Schools successfully use the No Bully System® to stop cyberbullying just as any other form of bullying. In fact in many cases a student who is cyberbullied is also being targeted on your campus through more traditional F2F bullying.
Teach your students how to stop cyberbullying
The best remedy for cyberbullying is to invest in its prevention.
- Set aside twenty minutes when you teach a module on cyberbullying to all your elementary students and middle/high school students. Download these modules to cover how to recognize cyberbullying and what students can do when it happens. Spanish language versions available for download below.
- Invest in curriculum that promotes social and emotional learning, media literacy and download the free modules from CommonSense Education on digital citizenship.
Enroll parents and guardians in making online bully-free
Help your students resolve cyberbullying both on and off your school campus
Even if you are teaching students and parents about prevention, incidents of cyberbullying may still occur. Cyberbullying compromises a student’s ability to learn and, even though schools are not legally bound to address bullying that takes place off-campus, the drama is likely to spill on to campus and affect your school culture. Use this flowchart to guide you in how to respond.
The First Amendment does not prevent you from stopping cyberbullying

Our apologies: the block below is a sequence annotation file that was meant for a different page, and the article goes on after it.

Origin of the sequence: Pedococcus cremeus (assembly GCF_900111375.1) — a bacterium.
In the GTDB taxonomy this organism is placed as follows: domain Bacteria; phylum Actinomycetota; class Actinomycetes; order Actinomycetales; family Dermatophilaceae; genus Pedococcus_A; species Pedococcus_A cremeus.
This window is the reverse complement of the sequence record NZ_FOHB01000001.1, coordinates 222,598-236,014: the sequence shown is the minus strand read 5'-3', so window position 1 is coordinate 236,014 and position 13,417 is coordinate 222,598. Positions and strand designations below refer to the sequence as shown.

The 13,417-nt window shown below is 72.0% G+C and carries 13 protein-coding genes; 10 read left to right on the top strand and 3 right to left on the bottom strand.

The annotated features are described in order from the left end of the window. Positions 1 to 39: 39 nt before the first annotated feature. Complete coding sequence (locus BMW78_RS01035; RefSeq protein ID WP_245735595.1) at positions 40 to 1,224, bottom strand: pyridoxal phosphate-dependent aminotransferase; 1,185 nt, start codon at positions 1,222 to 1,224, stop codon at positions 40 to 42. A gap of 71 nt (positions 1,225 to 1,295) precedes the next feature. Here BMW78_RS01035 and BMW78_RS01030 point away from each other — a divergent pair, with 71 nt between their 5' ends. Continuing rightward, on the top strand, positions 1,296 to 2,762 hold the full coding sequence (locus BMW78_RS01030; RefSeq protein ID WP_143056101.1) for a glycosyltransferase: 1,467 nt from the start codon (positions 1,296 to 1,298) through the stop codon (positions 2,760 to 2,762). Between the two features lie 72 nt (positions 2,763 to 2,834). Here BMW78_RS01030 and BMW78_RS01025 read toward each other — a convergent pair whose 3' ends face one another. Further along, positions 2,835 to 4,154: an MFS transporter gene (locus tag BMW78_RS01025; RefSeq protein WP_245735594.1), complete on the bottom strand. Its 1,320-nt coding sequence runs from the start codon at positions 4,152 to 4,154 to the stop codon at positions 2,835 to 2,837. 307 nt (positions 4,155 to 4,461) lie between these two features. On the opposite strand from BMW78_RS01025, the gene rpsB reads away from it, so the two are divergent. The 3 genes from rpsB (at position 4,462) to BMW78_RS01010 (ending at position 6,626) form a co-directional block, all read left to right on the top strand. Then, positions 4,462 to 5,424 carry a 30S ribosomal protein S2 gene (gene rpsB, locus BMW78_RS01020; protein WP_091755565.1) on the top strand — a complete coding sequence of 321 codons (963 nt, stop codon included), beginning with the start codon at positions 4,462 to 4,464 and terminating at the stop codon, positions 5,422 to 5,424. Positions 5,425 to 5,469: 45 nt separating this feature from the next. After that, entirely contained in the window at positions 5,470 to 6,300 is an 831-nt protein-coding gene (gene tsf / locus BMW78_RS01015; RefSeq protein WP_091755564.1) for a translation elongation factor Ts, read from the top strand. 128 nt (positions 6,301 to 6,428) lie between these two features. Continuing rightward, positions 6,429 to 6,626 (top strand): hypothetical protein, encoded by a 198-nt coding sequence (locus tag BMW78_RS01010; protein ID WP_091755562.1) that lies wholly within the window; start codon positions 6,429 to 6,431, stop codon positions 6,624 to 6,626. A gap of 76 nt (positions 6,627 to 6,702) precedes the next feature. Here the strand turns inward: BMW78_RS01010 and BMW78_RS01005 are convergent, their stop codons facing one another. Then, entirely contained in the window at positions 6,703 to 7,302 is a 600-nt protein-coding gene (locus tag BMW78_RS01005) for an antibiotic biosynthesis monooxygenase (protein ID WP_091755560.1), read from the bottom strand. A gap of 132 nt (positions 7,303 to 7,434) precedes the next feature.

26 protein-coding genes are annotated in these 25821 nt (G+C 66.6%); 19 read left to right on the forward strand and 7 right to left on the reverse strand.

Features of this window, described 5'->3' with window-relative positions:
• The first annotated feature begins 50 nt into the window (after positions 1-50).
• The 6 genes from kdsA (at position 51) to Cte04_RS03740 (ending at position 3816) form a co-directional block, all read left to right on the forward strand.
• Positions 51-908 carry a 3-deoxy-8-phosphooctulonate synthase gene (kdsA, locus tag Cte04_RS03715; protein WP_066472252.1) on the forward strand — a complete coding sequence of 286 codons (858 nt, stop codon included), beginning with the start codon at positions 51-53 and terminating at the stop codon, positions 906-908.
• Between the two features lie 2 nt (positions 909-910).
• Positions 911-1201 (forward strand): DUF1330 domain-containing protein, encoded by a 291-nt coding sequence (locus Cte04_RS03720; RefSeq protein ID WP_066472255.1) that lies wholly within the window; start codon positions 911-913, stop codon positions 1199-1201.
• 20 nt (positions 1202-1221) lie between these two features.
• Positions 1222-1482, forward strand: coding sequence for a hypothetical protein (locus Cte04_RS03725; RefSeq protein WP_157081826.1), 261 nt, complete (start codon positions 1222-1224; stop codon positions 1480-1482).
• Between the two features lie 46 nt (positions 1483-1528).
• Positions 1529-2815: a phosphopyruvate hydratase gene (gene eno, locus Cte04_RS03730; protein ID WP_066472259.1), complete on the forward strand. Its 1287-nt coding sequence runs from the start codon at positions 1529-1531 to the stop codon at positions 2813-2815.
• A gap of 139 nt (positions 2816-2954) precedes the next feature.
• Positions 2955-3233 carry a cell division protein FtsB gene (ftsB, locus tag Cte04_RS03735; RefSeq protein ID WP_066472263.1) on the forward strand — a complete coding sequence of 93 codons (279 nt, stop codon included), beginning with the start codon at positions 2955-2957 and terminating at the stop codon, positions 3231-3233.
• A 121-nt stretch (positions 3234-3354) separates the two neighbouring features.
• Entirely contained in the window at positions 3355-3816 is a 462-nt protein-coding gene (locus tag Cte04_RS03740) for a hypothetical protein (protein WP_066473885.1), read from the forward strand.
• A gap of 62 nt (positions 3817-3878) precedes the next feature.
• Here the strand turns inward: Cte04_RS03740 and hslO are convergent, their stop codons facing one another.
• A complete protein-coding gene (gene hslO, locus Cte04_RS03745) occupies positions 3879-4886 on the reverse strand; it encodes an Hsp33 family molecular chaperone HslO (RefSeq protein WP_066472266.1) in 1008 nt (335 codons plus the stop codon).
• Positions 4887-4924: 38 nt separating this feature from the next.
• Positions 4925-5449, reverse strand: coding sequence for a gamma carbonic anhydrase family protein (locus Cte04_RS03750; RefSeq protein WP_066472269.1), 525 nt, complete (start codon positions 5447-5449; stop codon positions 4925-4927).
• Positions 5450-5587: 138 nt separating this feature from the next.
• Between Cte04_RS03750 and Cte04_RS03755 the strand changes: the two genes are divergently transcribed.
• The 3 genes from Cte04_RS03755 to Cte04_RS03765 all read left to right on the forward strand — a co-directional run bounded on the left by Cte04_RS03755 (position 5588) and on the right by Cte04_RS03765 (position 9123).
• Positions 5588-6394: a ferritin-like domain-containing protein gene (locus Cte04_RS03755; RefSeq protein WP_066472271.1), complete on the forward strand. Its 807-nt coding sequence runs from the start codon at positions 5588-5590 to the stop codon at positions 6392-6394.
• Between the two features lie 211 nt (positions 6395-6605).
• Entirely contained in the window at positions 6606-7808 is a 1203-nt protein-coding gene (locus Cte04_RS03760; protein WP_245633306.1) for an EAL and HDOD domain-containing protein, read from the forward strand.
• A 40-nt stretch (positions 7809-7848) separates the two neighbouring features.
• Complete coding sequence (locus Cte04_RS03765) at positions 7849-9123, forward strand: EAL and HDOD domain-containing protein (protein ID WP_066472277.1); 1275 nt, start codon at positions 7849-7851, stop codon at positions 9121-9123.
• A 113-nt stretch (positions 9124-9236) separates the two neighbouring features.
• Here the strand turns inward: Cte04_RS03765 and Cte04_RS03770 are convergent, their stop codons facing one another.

A series of Supreme Court cases has established that schools cannot suspend a student from school for cyberbullying that occurred off-campus unless it created substantial disruption to the school’s operation. However that does not restrict your ability to talk to your students about the emotional harm that their actions cause and to run a Solution Team® for the target.
Data in cyberspace is ephemeral. Take a screen shot immediately you encounter any malicious or hurtful images or words. Ask students and parents to do the same. Keep all evidence provided by the target. Sequester computers and take custody of cell phone if you have reasonable cause.
Report criminal threats to the police
In every jurisdiction the criminal code applies to children and adolescents, though typically there are special accommodations for juveniles. Cyberbullying may in extreme situations amount to a breach of criminal law. For instance if a student has made a real threat to kill or cause great bodily injury to another person. Sexting may trigger child pornography laws against the dissemination of sexual images of children. If you suspect that a cyberbullying incident has reached a criminal level, consult with your school resource officer or local law enforcement personnel.
Follow the No Bully System®
Offer the target of cyberbullying a Solution Team® as an informal resolution process. For a flowchart on the best practice for responding for cyberbullying download below.